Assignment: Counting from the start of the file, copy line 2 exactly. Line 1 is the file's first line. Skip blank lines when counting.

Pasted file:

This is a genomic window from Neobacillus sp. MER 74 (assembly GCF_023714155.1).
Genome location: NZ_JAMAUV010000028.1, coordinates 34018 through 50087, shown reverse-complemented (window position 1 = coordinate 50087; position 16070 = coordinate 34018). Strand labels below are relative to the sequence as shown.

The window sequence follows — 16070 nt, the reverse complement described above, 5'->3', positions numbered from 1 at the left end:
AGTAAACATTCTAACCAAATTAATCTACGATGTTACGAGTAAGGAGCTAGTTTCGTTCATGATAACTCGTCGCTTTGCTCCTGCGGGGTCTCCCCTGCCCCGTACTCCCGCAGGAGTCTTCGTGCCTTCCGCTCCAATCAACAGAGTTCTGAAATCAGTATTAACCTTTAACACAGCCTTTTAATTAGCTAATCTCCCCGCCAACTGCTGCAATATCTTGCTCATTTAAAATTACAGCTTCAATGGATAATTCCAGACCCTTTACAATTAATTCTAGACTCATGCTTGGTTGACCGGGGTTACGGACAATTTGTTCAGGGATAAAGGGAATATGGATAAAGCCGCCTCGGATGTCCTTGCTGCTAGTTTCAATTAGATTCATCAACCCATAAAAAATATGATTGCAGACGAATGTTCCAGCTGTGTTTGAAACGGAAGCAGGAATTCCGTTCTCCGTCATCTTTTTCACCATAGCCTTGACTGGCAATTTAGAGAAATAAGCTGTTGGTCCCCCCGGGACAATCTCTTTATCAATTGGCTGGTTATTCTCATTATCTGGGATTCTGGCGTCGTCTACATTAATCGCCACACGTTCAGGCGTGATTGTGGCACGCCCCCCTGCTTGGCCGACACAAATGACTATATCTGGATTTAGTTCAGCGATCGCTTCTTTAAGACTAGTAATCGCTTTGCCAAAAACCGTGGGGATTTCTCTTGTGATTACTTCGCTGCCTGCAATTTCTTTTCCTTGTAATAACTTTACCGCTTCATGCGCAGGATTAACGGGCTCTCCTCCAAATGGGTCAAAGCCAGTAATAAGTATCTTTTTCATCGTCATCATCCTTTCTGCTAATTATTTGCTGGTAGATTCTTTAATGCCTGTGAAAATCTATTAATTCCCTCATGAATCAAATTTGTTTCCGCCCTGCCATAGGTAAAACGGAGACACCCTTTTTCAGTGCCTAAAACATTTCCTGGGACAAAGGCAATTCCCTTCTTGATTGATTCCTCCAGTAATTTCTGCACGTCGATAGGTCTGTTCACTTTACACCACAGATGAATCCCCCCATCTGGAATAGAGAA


Genome location: NZ_JAMAUV010000028.1, coordinates 34018 through 50087, shown reverse-complemented (window position 1 = coordinate 50087; position 16070 = coordinate 34018). Strand labels below are relative to the sequence as shown.